New Jersey's foray into Internet gambling is being counted on to reinvigorate the Atlantic City casino industry, but some fear that it may also come with an ominous side effect - a new generation of gambling addicts.

Experts in the field of compulsive gambling questioned whether safeguards built into the Internet gambling law will be enough to prevent children and teenagers from playing online and getting hooked.

"Minors have a record of being able to outwit whatever system is set up. They are technology savvy," said Donald Weinbaum, executive director of the Council on Compulsive Gambling of New Jersey.

Speaking at a state conference on compulsive gambling in West Windsor, Mercer County, on Friday, Weinbaum said there are already an estimated 350,000 problem gamblers in New Jersey. He is worried the figure will go higher once Internet gambling begins.

Lisa Spengler, a spokeswoman for the New Jersey Division of Gaming Enforcement, the agency that oversees Internet gambling, said regulators are hard at work adding even more safeguards to the system to prevent children and compulsive gamblers from playing online.

"We have a strong commitment to ensure that underage gamblers and problem gamblers are prevented from gambling," Spengler said. "We are very committed to the regulatory framework."

Atlantic City's casinos and their Internet partners are preparing to launch their gambling websites as soon as the Division of Gaming Enforcement gives the final go-ahead. The statutory deadline is Nov. 26, but the division has the power to push back the start-up date if more time is needed.

Internet wagering will immediately generate about $400 million in annual revenue for the Atlantic City casinos, according to estimates by Spectrum Gaming Group, a Linwood-based casino consulting firm. The new source of revenue is expected to help the casinos recover from a seven-year decline in slot and table games winnings from their brick-and-mortar operations.

Internet gambling will allow players to bet on casino-style slot machines and table games using their home computers, smartphones and other electronic devices. They will now have the choice of staying home to gamble instead of physically going to a casino.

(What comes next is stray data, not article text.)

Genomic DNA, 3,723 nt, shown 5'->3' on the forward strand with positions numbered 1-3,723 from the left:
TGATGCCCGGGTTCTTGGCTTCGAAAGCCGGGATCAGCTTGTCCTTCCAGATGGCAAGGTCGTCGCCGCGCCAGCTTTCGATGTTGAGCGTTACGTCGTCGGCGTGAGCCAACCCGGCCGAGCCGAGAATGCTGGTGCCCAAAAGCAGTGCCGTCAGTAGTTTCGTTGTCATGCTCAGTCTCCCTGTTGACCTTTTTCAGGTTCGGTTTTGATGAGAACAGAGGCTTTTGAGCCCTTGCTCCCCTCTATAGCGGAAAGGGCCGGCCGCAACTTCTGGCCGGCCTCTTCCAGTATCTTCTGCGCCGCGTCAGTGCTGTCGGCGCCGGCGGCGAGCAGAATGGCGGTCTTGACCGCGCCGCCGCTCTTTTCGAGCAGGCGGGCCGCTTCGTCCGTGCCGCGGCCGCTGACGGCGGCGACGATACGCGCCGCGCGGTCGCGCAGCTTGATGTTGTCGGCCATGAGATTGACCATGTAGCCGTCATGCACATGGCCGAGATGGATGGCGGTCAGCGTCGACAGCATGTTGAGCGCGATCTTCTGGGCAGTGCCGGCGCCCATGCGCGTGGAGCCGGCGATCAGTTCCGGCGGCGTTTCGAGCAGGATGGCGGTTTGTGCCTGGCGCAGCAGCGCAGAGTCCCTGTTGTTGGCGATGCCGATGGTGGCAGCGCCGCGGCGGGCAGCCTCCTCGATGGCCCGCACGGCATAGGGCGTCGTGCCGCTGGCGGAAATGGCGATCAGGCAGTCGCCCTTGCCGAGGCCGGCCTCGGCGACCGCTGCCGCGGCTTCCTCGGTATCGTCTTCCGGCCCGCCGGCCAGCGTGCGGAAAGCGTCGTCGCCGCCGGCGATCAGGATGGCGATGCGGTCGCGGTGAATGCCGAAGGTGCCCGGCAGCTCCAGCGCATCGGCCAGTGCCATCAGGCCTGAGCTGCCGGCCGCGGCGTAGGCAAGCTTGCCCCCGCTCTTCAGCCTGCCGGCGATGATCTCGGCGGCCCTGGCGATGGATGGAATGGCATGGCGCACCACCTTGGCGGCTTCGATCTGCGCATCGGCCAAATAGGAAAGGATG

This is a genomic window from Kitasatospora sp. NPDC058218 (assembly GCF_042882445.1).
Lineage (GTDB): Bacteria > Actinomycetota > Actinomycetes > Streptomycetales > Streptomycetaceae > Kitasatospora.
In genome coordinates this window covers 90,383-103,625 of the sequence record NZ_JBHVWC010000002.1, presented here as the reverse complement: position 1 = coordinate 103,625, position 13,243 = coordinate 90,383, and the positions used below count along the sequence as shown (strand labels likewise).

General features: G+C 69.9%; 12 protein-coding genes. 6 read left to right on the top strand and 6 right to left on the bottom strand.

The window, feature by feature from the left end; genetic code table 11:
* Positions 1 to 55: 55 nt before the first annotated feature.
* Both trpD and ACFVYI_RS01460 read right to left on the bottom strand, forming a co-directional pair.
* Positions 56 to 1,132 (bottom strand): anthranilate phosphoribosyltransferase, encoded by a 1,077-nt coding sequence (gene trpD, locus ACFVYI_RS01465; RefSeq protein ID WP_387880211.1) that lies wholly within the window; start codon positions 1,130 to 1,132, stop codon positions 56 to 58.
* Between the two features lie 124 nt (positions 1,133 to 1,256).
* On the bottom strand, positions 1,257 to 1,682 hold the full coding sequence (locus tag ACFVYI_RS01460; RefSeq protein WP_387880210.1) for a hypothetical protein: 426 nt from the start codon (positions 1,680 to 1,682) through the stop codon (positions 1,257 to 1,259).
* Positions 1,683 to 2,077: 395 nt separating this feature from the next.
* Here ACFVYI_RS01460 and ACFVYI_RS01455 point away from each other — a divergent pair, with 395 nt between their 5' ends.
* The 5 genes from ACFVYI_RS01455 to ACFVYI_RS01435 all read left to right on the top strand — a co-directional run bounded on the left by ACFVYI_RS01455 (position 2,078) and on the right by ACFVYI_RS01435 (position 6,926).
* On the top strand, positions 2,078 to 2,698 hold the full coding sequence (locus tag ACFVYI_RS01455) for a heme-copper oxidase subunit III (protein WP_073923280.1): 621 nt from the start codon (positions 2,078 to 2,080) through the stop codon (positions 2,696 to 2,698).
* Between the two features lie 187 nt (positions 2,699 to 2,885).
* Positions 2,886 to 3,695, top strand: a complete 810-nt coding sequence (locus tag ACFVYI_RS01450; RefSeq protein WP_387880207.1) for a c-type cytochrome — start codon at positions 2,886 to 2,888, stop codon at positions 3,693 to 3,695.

"One big risk is that people will be gambling in the privacy of their home, free of control," Weinbaum said. "They can gamble in their pajamas, or while drunk or on drugs. They can gamble nonstop."

Another speaker at Friday's conference warned that college students and young adults seem particularly vulnerable to becoming compulsive gamblers because they are already using the Internet for sports betting, fantasy sports leagues and poker websites.

"Today's college students live in a generation that is much more accepting of gambling," said Thomas Broffman, a social work professor at Eastern Connecticut State University and a researcher of gambling disorders.

Jody Bechtold, a nationally recognized expert on gambling and substance addiction, warned that baby boomers could be a high-risk group for compulsive gambling as they enter retirement and have more leisure time to bet online.

Bechtold, of Pittsburgh, said the current generation of senior citizens might not be of serious concern for the potential pitfalls of Internet gambling. She noted that seniors, as a group, prefer to gamble at the land-based casinos instead of using the Internet.

At this point, Bechtold thinks it is simply too early to tell whether Internet gambling will lead to more compulsive gambling. She urged New Jersey officials to immediately launch a study for more information.

"I would suggest doing it ASAP, so you at least have a baseline to measure something," she said.

Broffman believes Internet gambling will definitely create more compulsive gamblers in New Jersey. He said the Internet adds a potentially combustible component to the gambling world.

"If you have matches, oxygen and dynamite, would you be surprised if something blew up?" he said.

Broffman, Bechtold and Weinbaum all expressed hope that New Jersey's regulations will be strong enough to mitigate any problems.

"We believe there are safeguards built into the rule-making process to support responsible gaming," Weinbaum said. "But we've had concerns that Internet gaming completely changes the nature and availability of gambling across the state."

Spengler, the division spokeswoman, said the agency is developing the final Internet regulations, including even stricter controls to prevent compulsive gamblers or children from playing online.

One key safeguard is automatically extending New Jersey's list of "self-excluded" gamblers to the casino websites, Spengler noted. Currently, compulsive gamblers may voluntarily bar themselves from casinos by signing up for an exclusion list.

The division has worked with other state agencies and the Council on Compulsive Gambling of New Jersey, among other groups, to incorporate safety measures in the regulations, Spengler said.

For instance, pass codes and other security features will be set up to prevent children from accessing their parents' or another adult's online gambling accounts.

Players will be able to set daily betting limits on their Web accounts as a way of curtailing their gambling. They will also be told about New Jersey's 1-800-GAMBLER hotline for compulsive gambling.

Under the Internet gambling law, each casino offering online wagering will pay a $250,000 annual fee to help fund prevention, education and treatment programs offered by the Council on Compulsive Gambling of New Jersey, Weinbaum said.

The law also calls for an annual study of online betting's impact on compulsive gambling, according to Weinbaum.

Contact Donald Wittkowski:

609-272-7258